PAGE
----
Problems of Indian Money Markets
Indian money market is relatively underdeveloped when compared with advanced markets like New York and London Money Markets. Various problems of money markets in India include Dichotomy, Lack of Coordination & Integration, Diversity in the Interest Rates, Seasonality in the markets, shortage of funds, absence of a developed Bill market, Inefficient management etc. They have been discussed below:
A major feature of Indian Money Market is the existence of dichotomy i.e. existence of two markets: -Organised Money Market and Unorganised Money Market. Organised Sector consist of RBI, Commercial Banks, Financial Institutions etc. The Unorganised Sector consist of IBs, MLs, Chit Funds, Nidhis etc. It is difficult for RBI to integrate the Organised and Unorganised Money Markets. Several segments are loosely connected with each other. Thus there is dichotomy in Indian Money Market.
Lack Of Co-ordination And Integration
It is difficult for RBI to integrate the organised and unorganised sector of money market. RBT is fully effective in organised sector but unorganised market is out of RBI’s control. Thus there is lack of integration between various sub-markets as well as various institutions and agencies. There is less co-ordination between co-operative and commercial banks as well as State and Foreign banks. The indigenous bankers have their own ways of doing business.
Diversity In Interest Rates
There are different rates of interest existing in different segments of money market. In rural unorganised sectors the rate of interest are high and they differ with the purpose and borrower. There are differences in the interest rates within the organised sector also. Although wide differences have been narrowed down, yet the existing differences do hamper the efficiency of money market.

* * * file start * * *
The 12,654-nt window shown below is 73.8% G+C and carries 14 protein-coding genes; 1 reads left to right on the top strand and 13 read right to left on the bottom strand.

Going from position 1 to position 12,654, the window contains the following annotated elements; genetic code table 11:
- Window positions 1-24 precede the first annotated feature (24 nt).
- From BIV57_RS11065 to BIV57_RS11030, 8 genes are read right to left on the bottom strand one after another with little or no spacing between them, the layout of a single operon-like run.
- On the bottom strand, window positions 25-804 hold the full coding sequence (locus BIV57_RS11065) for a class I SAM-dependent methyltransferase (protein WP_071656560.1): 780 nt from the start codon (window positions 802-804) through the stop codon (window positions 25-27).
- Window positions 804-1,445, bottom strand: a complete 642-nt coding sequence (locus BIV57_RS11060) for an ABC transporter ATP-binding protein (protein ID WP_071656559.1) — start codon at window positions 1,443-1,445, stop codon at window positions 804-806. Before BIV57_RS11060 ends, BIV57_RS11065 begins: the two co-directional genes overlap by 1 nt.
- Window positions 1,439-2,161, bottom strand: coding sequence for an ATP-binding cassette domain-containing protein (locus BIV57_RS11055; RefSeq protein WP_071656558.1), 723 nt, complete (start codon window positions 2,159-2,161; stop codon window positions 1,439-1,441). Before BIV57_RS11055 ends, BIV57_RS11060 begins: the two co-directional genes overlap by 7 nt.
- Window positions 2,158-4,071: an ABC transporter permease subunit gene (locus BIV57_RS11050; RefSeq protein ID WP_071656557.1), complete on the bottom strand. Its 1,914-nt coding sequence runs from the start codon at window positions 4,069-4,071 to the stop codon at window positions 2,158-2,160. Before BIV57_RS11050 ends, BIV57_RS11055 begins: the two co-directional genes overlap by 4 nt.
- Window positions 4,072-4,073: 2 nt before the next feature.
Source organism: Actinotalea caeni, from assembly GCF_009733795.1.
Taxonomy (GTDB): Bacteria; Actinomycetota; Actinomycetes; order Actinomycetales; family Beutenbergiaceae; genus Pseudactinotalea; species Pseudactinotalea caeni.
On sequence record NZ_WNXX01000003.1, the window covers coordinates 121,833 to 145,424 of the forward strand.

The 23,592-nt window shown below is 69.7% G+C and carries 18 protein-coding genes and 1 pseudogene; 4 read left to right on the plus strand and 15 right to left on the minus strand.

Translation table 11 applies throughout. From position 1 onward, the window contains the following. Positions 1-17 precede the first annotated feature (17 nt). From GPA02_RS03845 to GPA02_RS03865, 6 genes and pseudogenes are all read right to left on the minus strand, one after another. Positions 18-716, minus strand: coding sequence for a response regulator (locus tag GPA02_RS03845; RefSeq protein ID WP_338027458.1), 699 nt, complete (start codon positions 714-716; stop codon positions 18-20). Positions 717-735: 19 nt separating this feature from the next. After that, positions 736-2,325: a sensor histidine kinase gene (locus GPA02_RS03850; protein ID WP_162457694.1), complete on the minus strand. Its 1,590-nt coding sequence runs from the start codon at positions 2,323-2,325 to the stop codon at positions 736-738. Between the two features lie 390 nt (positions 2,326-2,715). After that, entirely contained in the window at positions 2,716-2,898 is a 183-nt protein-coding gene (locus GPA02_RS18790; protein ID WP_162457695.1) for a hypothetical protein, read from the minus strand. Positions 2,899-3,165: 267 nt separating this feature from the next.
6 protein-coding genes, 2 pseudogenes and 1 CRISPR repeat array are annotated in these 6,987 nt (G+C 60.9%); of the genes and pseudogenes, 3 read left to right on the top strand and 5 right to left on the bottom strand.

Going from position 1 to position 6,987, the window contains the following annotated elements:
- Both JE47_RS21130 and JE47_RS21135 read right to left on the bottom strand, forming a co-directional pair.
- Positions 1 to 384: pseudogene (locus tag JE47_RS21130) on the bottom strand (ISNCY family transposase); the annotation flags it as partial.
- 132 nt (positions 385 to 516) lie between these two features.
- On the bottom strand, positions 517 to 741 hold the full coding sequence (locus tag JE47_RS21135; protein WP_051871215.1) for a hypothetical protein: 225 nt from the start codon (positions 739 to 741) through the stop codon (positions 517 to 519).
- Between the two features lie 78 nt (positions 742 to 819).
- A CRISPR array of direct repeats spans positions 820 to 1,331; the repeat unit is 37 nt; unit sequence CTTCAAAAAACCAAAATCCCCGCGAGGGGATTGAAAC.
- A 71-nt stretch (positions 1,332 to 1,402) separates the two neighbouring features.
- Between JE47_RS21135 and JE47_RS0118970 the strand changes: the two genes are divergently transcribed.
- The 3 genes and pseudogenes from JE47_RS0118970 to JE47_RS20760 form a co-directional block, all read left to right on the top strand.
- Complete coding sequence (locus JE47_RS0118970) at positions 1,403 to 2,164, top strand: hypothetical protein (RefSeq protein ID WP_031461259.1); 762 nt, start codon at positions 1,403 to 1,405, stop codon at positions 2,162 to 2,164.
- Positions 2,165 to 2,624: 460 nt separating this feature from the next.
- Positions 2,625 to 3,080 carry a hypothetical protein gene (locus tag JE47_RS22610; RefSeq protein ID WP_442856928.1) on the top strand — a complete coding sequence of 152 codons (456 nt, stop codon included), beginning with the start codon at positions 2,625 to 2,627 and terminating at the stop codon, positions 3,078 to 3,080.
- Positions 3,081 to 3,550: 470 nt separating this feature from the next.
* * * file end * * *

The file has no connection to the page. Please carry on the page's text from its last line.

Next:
Seasonality Of Money Market
Indian agriculture is busy during the period November to June resulting in heavy demand for funds. During this period money market suffers from Monetary Shortage resulting in high rate of interest. During slack season rate of interest falls &s there are plenty offunds available. RBI has taken steps to reduce the seasonal fluctuations, but still the variations exist.
Shortage Of Funds
In Indian Money Market demand for funds exceeds the supply. There is shortage of funds in Indian Money Market an account of various factors like inadequate banking facilities, low savings, lack of banking habits, existence of parallel economy etc. There is also vast amount of black money in the country which have caused shortage of funds. However, in recent years development of banking has improved the mobilisation of funds to some extent.
Absence Of Organised Bill Market
A bill market refers to a mechanism where bills of exchange are purchased and discounted by banks in India. A bill market provides short term funds to businessmen. The bill market in India is not popular due to overdependence of cash transactions, high discounting rates, problem of dishonour of bills etc.
Inadequate Banking Facilities
Though the commercial banks, have been opened on a large scale, yet banking facilities are inadequate in our country. The rural areas are not covered due to poverty. Their savings are very small and mobilisation of small savings is difficult. The involvement of banking system in different scams and the failure of RBI to prevent these abuses of banking system shows that Indian banking system is not yet a well organised sector.
Inefficient And Corrupt Management
One of the major problem of Indian Money Market is its inefficient and corrupt management. Inefficiency is due to faulty selection, lack of training, poor performance appraisal, faulty promotions etc. For the growth and success of money market, there is need for well trained and dedicated workforce in banks. However, in India some of the bank officials are inefficient and corrupt.
The above discussion makes it clear that money markets in India are still relatively less developed and has yet to acquire sufficient depth and width. The deficiencies are slowly and steadily overcome by policy measures undertaken by RBI from time to time.